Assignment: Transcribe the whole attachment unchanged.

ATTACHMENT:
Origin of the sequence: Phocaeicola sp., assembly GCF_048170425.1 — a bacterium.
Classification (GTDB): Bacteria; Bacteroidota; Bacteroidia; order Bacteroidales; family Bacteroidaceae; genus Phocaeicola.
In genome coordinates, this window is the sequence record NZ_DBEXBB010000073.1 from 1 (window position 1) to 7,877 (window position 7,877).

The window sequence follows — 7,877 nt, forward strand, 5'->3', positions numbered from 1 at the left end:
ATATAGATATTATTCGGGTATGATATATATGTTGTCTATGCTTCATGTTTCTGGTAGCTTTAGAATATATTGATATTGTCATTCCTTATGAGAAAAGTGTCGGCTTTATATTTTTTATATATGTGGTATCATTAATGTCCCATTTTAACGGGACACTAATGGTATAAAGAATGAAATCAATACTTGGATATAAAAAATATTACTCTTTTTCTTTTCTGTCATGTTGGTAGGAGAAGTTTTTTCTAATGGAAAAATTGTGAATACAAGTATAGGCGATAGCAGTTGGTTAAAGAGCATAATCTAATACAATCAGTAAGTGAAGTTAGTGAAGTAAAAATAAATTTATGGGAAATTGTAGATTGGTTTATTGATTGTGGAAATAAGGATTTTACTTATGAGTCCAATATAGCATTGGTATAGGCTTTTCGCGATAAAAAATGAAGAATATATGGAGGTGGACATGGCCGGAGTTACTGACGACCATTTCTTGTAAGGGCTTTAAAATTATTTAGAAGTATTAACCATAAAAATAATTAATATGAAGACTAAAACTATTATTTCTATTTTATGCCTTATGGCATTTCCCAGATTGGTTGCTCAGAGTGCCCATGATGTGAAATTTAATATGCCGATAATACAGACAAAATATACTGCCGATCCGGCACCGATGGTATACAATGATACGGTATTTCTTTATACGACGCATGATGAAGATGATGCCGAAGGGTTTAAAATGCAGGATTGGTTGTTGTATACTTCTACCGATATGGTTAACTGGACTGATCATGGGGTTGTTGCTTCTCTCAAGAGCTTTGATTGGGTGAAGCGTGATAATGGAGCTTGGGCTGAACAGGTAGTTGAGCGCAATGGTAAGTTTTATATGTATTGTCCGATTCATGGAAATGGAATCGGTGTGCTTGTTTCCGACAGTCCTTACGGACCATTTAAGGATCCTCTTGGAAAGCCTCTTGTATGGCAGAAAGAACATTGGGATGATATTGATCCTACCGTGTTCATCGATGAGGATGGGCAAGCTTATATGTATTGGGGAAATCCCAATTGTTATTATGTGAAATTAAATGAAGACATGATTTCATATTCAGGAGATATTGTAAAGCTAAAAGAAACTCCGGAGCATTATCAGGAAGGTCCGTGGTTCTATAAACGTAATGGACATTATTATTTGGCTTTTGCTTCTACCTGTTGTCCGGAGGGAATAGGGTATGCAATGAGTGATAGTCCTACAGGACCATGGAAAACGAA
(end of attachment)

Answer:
Origin of the sequence: Phocaeicola sp., assembly GCF_048170425.1 — a bacterium.
Classification (GTDB): Bacteria; Bacteroidota; Bacteroidia; order Bacteroidales; family Bacteroidaceae; genus Phocaeicola.
In genome coordinates, this window is the sequence record NZ_DBEXBB010000073.1 from 1 (window position 1) to 7,877 (window position 7,877).

The window sequence follows — 7,877 nt, forward strand, 5'->3', positions numbered from 1 at the left end:
ATATAGATATTATTCGGGTATGATATATATGTTGTCTATGCTTCATGTTTCTGGTAGCTTTAGAATATATTGATATTGTCATTCCTTATGAGAAAAGTGTCGGCTTTATATTTTTTATATATGTGGTATCATTAATGTCCCATTTTAACGGGACACTAATGGTATAAAGAATGAAATCAATACTTGGATATAAAAAATATTACTCTTTTTCTTTTCTGTCATGTTGGTAGGAGAAGTTTTTTCTAATGGAAAAATTGTGAATACAAGTATAGGCGATAGCAGTTGGTTAAAGAGCATAATCTAATACAATCAGTAAGTGAAGTTAGTGAAGTAAAAATAAATTTATGGGAAATTGTAGATTGGTTTATTGATTGTGGAAATAAGGATTTTACTTATGAGTCCAATATAGCATTGGTATAGGCTTTTCGCGATAAAAAATGAAGAATATATGGAGGTGGACATGGCCGGAGTTACTGACGACCATTTCTTGTAAGGGCTTTAAAATTATTTAGAAGTATTAACCATAAAAATAATTAATATGAAGACTAAAACTATTATTTCTATTTTATGCCTTATGGCATTTCCCAGATTGGTTGCTCAGAGTGCCCATGATGTGAAATTTAATATGCCGATAATACAGACAAAATATACTGCCGATCCGGCACCGATGGTATACAATGATACGGTATTTCTTTATACGACGCATGATGAAGATGATGCCGAAGGGTTTAAAATGCAGGATTGGTTGTTGTATACTTCTACCGATATGGTTAACTGGACTGATCATGGGGTTGTTGCTTCTCTCAAGAGCTTTGATTGGGTGAAGCGTGATAATGGAGCTTGGGCTGAACAGGTAGTTGAGCGCAATGGTAAGTTTTATATGTATTGTCCGATTCATGGAAATGGAATCGGTGTGCTTGTTTCCGACAGTCCTTACGGACCATTTAAGGATCCTCTTGGAAAGCCTCTTGTATGGCAGAAAGAACATTGGGATGATATTGATCCTACCGTGTTCATCGATGAGGATGGGCAAGCTTATATGTATTGGGGAAATCCCAATTGTTATTATGTGAAATTAAATGAAGACATGATTTCATATTCAGGAGATATTGTAAAGCTAAAAGAAACTCCGGAGCATTATCAGGAAGGTCCGTGGTTCTATAAACGTAATGGACATTATTATTTGGCTTTTGCTTCTACCTGTTGTCCGGAGGGAATAGGGTATGCAATGAGTGATAGTCCTACAGGACCATGGAAAACGAA